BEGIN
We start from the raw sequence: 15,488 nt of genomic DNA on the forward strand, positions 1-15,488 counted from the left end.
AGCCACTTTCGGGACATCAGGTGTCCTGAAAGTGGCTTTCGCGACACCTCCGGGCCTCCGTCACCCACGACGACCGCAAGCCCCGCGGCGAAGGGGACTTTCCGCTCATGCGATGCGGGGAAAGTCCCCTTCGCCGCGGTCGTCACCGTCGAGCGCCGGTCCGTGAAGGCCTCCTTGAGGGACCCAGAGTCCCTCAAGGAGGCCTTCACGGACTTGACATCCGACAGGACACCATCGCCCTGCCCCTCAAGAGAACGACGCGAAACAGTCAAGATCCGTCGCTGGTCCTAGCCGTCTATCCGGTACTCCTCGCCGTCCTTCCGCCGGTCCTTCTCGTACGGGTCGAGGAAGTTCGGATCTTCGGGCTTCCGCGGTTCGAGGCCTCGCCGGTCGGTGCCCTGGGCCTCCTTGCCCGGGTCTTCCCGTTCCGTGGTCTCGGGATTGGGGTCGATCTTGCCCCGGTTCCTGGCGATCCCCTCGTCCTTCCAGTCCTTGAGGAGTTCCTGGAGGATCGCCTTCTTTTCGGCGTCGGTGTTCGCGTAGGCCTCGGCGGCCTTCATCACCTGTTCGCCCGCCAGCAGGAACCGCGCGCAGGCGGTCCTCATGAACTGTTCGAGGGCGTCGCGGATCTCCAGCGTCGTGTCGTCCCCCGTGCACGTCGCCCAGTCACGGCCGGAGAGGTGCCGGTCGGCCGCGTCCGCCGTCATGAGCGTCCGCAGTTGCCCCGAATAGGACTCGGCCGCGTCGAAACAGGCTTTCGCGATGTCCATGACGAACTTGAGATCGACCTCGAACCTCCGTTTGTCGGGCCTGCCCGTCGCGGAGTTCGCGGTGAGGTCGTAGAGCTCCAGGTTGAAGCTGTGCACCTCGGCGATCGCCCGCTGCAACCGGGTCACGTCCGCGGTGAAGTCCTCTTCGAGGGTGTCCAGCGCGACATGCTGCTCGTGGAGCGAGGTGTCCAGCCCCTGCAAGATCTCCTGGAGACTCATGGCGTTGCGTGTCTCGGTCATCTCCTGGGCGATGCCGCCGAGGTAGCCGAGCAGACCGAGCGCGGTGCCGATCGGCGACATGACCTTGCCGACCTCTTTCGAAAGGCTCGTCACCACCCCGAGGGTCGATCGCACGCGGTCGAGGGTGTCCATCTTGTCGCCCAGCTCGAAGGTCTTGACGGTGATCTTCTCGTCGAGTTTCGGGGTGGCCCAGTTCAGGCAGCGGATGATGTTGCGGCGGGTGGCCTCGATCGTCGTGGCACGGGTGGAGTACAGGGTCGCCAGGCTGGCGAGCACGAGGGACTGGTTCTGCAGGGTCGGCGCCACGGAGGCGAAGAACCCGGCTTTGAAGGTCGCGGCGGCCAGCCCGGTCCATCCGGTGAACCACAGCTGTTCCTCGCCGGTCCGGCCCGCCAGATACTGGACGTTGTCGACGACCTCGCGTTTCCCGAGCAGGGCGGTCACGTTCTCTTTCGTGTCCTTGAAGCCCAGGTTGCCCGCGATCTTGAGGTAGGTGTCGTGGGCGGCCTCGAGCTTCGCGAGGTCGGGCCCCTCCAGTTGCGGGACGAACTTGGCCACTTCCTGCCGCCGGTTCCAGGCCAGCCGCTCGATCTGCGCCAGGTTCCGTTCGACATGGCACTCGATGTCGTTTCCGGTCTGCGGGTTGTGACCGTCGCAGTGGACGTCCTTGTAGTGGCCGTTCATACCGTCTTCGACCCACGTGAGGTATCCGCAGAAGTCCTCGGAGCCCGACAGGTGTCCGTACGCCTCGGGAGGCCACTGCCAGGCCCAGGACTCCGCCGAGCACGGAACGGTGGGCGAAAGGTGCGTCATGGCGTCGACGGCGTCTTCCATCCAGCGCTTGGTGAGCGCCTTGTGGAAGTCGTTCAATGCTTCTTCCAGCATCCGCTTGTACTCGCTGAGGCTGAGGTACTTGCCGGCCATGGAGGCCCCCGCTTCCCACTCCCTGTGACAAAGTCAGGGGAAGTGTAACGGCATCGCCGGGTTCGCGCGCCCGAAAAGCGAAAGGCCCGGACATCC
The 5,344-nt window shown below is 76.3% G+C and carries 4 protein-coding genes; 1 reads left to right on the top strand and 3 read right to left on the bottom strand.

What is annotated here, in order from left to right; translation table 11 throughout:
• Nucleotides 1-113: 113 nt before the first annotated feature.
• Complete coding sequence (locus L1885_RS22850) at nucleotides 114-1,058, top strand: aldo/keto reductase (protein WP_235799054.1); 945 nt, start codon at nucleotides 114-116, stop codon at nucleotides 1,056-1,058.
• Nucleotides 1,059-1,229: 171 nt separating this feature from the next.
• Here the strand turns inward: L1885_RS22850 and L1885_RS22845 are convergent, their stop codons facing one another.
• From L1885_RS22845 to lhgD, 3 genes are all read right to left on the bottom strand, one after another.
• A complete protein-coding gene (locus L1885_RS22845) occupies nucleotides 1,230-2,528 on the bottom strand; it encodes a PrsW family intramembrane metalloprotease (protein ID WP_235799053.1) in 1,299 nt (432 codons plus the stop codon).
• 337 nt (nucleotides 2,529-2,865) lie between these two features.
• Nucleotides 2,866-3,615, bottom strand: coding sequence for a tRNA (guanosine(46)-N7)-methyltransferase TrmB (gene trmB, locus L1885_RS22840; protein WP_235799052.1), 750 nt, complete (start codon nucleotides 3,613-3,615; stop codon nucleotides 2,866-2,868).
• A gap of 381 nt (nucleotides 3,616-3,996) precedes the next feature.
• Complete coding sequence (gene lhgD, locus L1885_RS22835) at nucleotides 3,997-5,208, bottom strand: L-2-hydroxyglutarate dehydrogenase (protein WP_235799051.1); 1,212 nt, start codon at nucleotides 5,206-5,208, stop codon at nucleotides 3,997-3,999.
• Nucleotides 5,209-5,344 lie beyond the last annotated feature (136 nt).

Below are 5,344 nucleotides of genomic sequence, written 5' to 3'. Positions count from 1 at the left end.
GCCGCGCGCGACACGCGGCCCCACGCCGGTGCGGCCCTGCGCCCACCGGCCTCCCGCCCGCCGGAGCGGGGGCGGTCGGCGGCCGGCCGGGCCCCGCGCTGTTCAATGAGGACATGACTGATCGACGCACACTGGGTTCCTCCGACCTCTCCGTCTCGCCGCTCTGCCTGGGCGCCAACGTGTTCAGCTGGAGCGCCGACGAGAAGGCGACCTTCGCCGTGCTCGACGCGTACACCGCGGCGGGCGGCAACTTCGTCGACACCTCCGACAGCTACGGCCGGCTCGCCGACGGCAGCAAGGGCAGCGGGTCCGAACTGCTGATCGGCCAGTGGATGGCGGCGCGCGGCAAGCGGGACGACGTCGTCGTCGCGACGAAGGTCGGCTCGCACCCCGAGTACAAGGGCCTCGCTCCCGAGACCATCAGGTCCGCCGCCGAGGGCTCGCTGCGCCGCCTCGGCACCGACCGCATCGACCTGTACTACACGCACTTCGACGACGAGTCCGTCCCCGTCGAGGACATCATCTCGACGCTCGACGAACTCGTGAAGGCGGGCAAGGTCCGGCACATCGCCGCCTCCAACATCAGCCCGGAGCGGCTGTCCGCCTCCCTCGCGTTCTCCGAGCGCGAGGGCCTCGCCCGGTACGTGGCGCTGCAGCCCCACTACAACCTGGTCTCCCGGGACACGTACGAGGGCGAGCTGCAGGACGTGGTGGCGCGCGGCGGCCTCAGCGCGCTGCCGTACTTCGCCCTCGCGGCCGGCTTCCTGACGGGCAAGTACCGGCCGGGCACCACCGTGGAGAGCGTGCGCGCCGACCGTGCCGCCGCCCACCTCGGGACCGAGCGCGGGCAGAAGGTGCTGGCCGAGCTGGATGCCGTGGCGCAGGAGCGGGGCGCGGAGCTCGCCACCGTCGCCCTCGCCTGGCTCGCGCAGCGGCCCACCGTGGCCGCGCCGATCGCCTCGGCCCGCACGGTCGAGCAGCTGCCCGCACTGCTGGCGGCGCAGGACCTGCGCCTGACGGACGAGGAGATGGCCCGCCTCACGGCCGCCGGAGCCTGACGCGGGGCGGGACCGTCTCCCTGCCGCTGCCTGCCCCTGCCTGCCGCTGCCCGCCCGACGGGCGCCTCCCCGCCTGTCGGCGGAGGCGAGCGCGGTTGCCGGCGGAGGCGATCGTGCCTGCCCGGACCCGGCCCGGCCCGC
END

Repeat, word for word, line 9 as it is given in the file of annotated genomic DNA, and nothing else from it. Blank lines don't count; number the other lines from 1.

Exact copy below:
• From L1885_RS22845 to lhgD, 3 genes are all read right to left on the bottom strand, one after another.